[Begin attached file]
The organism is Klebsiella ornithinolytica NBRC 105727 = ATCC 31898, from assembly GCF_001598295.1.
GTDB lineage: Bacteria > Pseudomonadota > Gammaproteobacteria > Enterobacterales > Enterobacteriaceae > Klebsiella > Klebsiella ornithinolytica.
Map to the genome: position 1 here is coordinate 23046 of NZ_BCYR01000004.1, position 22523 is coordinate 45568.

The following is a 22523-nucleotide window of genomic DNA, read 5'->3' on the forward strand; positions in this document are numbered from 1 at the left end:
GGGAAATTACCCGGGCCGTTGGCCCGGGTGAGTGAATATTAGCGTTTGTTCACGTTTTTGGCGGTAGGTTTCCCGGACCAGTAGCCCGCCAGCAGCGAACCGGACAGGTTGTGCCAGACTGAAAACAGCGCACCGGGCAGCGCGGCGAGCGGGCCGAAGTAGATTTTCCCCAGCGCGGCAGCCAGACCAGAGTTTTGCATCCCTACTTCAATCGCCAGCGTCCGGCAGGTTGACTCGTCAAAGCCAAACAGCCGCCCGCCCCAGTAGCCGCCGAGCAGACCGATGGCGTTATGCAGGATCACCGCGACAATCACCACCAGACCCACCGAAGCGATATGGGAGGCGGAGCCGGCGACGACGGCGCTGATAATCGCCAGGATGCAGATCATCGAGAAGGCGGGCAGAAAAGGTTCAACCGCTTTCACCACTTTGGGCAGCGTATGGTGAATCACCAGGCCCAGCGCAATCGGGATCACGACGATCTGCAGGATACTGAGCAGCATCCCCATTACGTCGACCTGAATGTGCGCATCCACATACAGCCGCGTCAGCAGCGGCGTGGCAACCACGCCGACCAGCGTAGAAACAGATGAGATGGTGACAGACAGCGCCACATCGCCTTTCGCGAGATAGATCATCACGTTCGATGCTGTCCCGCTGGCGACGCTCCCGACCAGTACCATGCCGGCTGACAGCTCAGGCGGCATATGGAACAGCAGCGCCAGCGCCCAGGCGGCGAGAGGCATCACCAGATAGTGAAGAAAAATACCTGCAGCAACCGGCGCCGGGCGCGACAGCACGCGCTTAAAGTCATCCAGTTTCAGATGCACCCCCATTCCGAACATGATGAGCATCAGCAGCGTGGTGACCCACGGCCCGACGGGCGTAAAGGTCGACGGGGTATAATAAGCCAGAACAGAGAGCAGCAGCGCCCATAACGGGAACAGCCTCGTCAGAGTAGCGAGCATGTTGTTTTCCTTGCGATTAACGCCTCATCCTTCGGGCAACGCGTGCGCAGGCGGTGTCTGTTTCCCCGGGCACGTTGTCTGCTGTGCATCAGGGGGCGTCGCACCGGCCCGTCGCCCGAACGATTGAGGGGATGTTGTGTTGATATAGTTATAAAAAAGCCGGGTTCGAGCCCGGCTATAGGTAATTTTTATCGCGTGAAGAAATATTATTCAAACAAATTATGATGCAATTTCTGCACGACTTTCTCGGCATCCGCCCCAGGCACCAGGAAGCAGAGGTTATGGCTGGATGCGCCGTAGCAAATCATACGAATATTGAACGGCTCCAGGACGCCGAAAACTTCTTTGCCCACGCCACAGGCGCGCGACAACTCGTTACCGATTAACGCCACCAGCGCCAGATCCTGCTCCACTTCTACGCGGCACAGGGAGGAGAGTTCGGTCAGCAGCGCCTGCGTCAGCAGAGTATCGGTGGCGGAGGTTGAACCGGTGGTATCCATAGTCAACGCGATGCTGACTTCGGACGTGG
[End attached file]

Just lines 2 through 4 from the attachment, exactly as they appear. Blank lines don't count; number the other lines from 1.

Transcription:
GTDB lineage: Bacteria > Pseudomonadota > Gammaproteobacteria > Enterobacterales > Enterobacteriaceae > Klebsiella > Klebsiella ornithinolytica.
Map to the genome: position 1 here is coordinate 23046 of NZ_BCYR01000004.1, position 22523 is coordinate 45568.

The following is a 22523-nucleotide window of genomic DNA, read 5'->3' on the forward strand; positions in this document are numbered from 1 at the left end: